Mark Emmert Calls For Inclusiveness
Jason Collins announcement could have a profound impact on college sports, too.
NCAA president Mark Emmert opened Tuesday’s second Inclusion Forum by urging campus leaders to make school policies more welcoming for women, minorities, disabled athletes and those with different sexual orientations.
While he didn’t cite Collins specifically during his speech or in the subsequent question-and-answer session, Emmert expressed his support for the first openly gay active player in a major American pro sports league. He acknowledged that Collins’ disclosure that he’s gay could have a ripple effect on how college athletic departments treat other players and coaches.
“At the very least, I hope it does make it much easier for athletes in universities and other environments to be open about it and be supported by their coaching staffs and teammates,” Emmert told The Associated Press. “We’re talking about a culture change, and it’s slow and arduous, but what I’m seeing on campuses is that the inclusion issue has moved up.
When the federal government passed Title IX legislation in 1972, it opened the door to better funding, better facilities and better coaches in women’s sports. Many at the forum argued that men’s and women’s sports still are not funded equally more than four decades later
Colleges have been at the forefront of opening educational opportunities for minorities and many have instituted policies regarding job searches that are intended to expand the talent pool. Many schools have been leaders in research for students with learning and physical disabilities, and now, with Collins’ going public about his sexual orientation, Emmert sees another opportunity for schools.
“I’m delighted by it,” he said. “The need for a high-performing athlete to feel he can be open and honest about his sexuality is long overdue.”
Emmert has been under fire since announcing in January that the NCAA botched its investigation into the University of Miami. Some in the media immediately began calling for his ouster.
In late February, the NCAA’s executive committee announced it was giving Emmert a vote of confidence, a rare and perhaps unprecedented move. Then, following an unusually contentious news conference at the Final Four, the calls for Emmert’s firing heated up again.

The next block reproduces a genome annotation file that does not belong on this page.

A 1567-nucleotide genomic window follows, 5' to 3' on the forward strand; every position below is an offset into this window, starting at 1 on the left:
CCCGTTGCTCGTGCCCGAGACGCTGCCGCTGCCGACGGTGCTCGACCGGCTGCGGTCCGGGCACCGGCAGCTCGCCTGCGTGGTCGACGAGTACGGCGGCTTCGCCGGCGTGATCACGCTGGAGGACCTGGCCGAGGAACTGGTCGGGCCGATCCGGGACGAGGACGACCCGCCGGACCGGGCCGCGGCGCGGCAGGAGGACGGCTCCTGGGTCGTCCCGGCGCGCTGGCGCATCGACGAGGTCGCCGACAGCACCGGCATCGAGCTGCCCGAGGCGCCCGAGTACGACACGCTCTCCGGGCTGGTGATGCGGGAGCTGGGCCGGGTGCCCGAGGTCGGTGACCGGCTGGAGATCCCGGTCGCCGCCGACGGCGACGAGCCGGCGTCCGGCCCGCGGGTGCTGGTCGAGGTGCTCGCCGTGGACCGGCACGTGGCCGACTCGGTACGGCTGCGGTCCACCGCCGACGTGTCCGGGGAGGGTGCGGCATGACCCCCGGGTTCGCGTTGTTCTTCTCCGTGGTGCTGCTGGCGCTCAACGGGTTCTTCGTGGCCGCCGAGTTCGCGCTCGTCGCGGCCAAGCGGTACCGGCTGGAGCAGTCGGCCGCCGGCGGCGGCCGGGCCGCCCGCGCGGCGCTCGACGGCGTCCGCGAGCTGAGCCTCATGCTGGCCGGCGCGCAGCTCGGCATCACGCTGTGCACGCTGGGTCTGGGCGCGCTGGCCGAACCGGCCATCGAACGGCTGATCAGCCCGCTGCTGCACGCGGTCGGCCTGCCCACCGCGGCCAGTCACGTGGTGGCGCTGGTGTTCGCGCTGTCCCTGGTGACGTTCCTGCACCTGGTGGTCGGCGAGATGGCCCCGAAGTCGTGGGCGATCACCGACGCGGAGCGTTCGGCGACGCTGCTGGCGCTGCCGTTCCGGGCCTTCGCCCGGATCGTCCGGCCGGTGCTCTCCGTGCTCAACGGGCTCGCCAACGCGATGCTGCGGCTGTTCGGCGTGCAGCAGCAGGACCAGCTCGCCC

This week is a chance for Emmert to get back to business as usual.
It started with the opening of the Inclusion Forum, which runs through Thursday. That just happens to be the same day the board of directors will meet to discuss what to do about rule changes that were approved in January but later blocked by the membership over issues such as unlimited texting, phone calls and emails between college coaches and perspective recruits.
Emmert couldn’t escape a series of enough questions, even from a seemingly friendly audience.
“Female athletes, particularly basketball players, seem to be getting singled out in gender identity during games. What can the NCAA do about this?” one woman from Purdue asked.
Emmert asked what she thought could be done. The woman suggested sanctioning schools for improper behavior from fans.
“I would certainly support a proposal that would do that,” Emmert said. “If that’s a rule that makes sense and there ought to be some sanctioning like that, then I hope the membership brings that forward. I think that would make good sense.”
Even one of Emmert’s signature reforms, tougher academic standards, was debated.
One man noted that because of limited educational resources, it could lead to a widening gap between athletes from lower-income areas and those from the wealthier suburbs given the new requirements. Current rules require athletes to have a 2.0 GPA in their core high school courses. Beginning in 2016, incoming freshmen must have a 2.3 in those classes.
“The message is that to play basketball you have to have a jump shot, you have to be able to drive to your left, and you have to have English and math, too,” Emmert said. “I, but more importantly, the board and the Committee on Academic Performance are very, very confident that 2.3 will have a positive impact, not a negative one.”
AJ McCarron to drive pace car
Alabama quarterback AJ McCarron will drive the pace car before NASCAR’s Sprint Cup race at Talladega Superspeedway.
McCarron will serve as honorary pace car driver Sunday, leading the field around the track before Sunday’s Aaron’s 499. He’ll drive a special Ford Mustang GT.
McCarron has led the Crimson Tide to back-to-back national championships.
He says he’s watched races at Talladega before and has “always had a passion to get up to speed on the track.
Michael Waltrip’s No. 55 Aaron’s Toyota will sport an Alabama national championship paint scheme. McCarron and the Tide players got a look at the car before their spring game.
LSU suspends RB Jeremy Hill
ESPN.com news services